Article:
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Coming of Age in Mississippi Paperback – February 3, 2004
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“A history of our time, seen from the bottom up, through the eyes of someone who decided for herself that things had to be changed…a timely reminder that we cannot now relax.” —Senator Edward Kennedy, The New York Times Book Review
“Something is new here…rural southern black life begins to speak. It hits the page like a natural force, crude and undeniable and, against all principles of beauty, beautiful.” —The Nation
“Engrossing, sensitive, beautiful…so candid, so honest, and so touching, as to make it virtually impossible to put down.” —San Francisco Sun-Reporter
From the Publisher
In this now classic autobiography, she details the sights, smells, and suffering of growing up in a racist society and candidily reveals the soul of a black girl who had the courage to challenge it. The result is a touchstone work: an accurate, authoritative portrait of black family life in the rural South and a moving account of a woman's indomitable heart. --This text refers to the Mass Market Paperback edition.
Top Customer Reviews
However, upon reading it, I had a pleasant surprise. It was such an insightful, moving, and eye-opening book. It had me glued from page one.
As a book about a young black girl's (the author) struggle to overcome racism in the south, it is a very potent history lesson. I had thought that I understood what it was like for young African-Americans of the 1950's and '60's, but I couldn't have been more wrong. This book opened up my eyes and made me truly see the harsh reality of growing up as Anne Moody did. She has many recollections of childhood and adult aquaintances murdered by the Ku Klux Klan, as well as the story of her Mississippi Freedom Summer when she had to hide at night in high grass to avoid the Klan. It was at this time that she realized that she was on their so called "Black List." These very vivid circumstances were a slap in the face that almost made me tremble right along with the characters. Furthermore, Ms. Moody's use of common language, and the very realistic way in which she describe's her life, greatly aided me in fully understanding the enormity of the situation at that time.
Another book that can be compared to this one is, "I Know Why the Caged Bird Sings" by Maya Angelou. Although this book is much more harsh and gritty than Ms. Moody's, it gave me much of the same feeling of insight.
The only disappointment in Anne Moody's book to me was that the ending left me feeling somewhat unsatisfied.Read more ›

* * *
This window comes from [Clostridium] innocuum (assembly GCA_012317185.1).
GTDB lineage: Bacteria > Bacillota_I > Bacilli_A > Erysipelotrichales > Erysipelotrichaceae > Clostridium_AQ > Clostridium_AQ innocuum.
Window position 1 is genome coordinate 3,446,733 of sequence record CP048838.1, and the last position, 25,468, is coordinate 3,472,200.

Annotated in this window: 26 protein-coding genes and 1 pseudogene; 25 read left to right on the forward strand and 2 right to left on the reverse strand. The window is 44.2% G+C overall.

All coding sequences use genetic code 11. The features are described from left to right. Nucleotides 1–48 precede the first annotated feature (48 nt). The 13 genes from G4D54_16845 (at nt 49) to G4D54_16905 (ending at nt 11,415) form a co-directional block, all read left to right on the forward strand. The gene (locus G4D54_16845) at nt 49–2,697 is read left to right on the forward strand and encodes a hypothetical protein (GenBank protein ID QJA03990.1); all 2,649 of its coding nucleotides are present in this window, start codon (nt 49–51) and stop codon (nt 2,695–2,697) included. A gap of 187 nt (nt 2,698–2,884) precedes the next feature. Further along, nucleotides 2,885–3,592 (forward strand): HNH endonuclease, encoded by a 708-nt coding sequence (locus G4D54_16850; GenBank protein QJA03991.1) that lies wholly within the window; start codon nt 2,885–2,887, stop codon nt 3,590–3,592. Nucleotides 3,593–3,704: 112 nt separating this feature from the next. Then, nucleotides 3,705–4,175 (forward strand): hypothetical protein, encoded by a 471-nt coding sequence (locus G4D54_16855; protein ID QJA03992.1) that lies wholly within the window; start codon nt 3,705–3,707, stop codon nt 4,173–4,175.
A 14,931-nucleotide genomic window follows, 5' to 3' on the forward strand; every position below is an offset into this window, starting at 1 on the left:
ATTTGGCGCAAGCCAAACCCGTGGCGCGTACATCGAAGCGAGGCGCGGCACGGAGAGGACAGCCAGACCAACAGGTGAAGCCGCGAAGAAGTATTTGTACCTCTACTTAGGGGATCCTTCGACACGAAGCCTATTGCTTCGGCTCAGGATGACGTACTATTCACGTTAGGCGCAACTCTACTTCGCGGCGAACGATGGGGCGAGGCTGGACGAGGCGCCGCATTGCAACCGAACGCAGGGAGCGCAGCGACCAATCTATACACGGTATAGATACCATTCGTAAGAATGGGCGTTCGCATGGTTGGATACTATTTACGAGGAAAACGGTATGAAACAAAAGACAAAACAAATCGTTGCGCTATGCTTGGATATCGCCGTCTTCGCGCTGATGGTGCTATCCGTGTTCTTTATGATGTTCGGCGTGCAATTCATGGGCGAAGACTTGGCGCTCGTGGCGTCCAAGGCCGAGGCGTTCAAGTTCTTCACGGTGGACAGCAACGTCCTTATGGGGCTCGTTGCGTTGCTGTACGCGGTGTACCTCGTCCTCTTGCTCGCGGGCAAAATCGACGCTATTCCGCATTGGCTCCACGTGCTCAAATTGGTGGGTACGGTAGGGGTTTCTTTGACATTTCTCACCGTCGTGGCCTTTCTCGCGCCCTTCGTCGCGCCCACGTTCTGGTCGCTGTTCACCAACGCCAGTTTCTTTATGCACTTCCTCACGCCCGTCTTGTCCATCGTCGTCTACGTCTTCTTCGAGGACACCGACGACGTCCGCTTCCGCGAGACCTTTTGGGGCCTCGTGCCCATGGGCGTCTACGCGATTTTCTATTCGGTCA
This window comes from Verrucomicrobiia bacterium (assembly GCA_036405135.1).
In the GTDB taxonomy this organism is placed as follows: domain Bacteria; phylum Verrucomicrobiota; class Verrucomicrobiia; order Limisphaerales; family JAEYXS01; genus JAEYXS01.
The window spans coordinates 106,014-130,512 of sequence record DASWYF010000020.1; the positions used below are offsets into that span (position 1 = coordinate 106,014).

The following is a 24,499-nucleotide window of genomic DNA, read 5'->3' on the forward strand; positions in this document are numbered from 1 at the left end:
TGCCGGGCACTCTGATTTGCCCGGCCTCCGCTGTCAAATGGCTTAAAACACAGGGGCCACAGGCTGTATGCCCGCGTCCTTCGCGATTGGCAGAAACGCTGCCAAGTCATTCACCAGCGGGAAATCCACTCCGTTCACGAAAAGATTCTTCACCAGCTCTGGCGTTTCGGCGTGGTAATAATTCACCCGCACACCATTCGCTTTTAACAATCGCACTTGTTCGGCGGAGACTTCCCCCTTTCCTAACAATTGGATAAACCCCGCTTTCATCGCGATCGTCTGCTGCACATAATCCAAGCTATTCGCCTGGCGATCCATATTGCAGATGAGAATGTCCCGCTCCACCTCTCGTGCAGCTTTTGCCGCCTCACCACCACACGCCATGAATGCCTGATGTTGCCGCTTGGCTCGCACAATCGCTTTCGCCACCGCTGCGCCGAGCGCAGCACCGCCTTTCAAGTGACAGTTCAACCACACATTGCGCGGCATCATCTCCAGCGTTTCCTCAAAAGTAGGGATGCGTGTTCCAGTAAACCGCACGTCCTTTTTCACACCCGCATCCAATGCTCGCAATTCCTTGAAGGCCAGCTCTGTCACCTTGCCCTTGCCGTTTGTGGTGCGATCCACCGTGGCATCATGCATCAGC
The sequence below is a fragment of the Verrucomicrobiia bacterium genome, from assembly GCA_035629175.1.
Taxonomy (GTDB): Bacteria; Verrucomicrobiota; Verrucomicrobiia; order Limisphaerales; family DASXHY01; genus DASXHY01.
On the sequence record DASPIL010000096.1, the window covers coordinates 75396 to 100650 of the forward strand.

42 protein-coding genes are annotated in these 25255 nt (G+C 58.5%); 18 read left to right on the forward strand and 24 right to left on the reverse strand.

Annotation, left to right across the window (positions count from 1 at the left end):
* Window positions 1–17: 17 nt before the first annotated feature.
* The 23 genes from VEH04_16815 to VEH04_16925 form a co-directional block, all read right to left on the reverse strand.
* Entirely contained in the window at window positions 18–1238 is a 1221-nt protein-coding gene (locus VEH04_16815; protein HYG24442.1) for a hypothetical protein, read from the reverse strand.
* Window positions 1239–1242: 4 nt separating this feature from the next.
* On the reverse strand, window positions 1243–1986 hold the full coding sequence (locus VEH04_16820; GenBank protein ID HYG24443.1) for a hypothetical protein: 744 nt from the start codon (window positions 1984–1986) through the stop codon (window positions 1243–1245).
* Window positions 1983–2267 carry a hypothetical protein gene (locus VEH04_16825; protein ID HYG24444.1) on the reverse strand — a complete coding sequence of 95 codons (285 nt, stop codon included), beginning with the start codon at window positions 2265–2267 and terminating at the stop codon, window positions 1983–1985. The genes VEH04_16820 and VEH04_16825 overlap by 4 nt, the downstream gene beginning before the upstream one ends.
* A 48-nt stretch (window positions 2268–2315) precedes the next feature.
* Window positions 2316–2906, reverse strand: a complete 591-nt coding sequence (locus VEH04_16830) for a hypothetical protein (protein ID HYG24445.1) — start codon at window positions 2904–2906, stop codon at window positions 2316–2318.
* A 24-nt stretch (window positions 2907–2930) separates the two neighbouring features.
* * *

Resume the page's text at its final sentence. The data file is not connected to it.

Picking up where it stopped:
The book Coming Of Age In Mississippi is separated into 4 different sections that each tell about a different time in Anne's life. The first section of the book deals with Anne's childhood. When Anne was 4 her father left her mother and younger sister. After her father left her mother had another baby, by a solider named Raymond, whom she eventually married. When Anne was 9 years old she got her first job sweeping an old white lady's porch and sidewalks. She got paid 75 cents and 2 gallons of milk a week. Anne stopped working for the lady when the lady had her cleaning the whole house (p.44). Throughout her childhood Anne learned just what she must do to survive in Mississippi. Her experiences as a child set the guidelines for the rest of her life. It wasn't until Anne started high school that she started hating the prejudice Negroes received. "I was 15 years old when I began to hate people... I hated all the whites who were responsible for the countless murders... But I also hated Negroes. I hated them for not standing up and doing something about the murders." (p.Read more ›
Most Recent Customer Reviews
This was a wonderfully well-written book. I would find myself entrenched in the material and living through every moment with Anne. Read morePublished 12 days ago by Bari
Fascinating story but it ended abruptly. I kept thinking about the main character long after I finished the bookPublished 13 days ago by Mackeegan
Very well written. Held my interest until the very end! Anne Moody and the people she worked with did great things for civil rights in this country! Read morePublished 24 days ago
Awesome book! You won't really get the civil rights movement until you read this book.Published 1 month ago by Amazon Customer
Great book. For me, a white American that didn't grow up in the South, this is an eye opener. This book should be mandatory reading in the eleventh or twelfth grade.Published 1 month ago by SG
Pretty interesting bio. book, shows humans true colors, and an eye opening of the pastPublished 2 months ago by Andy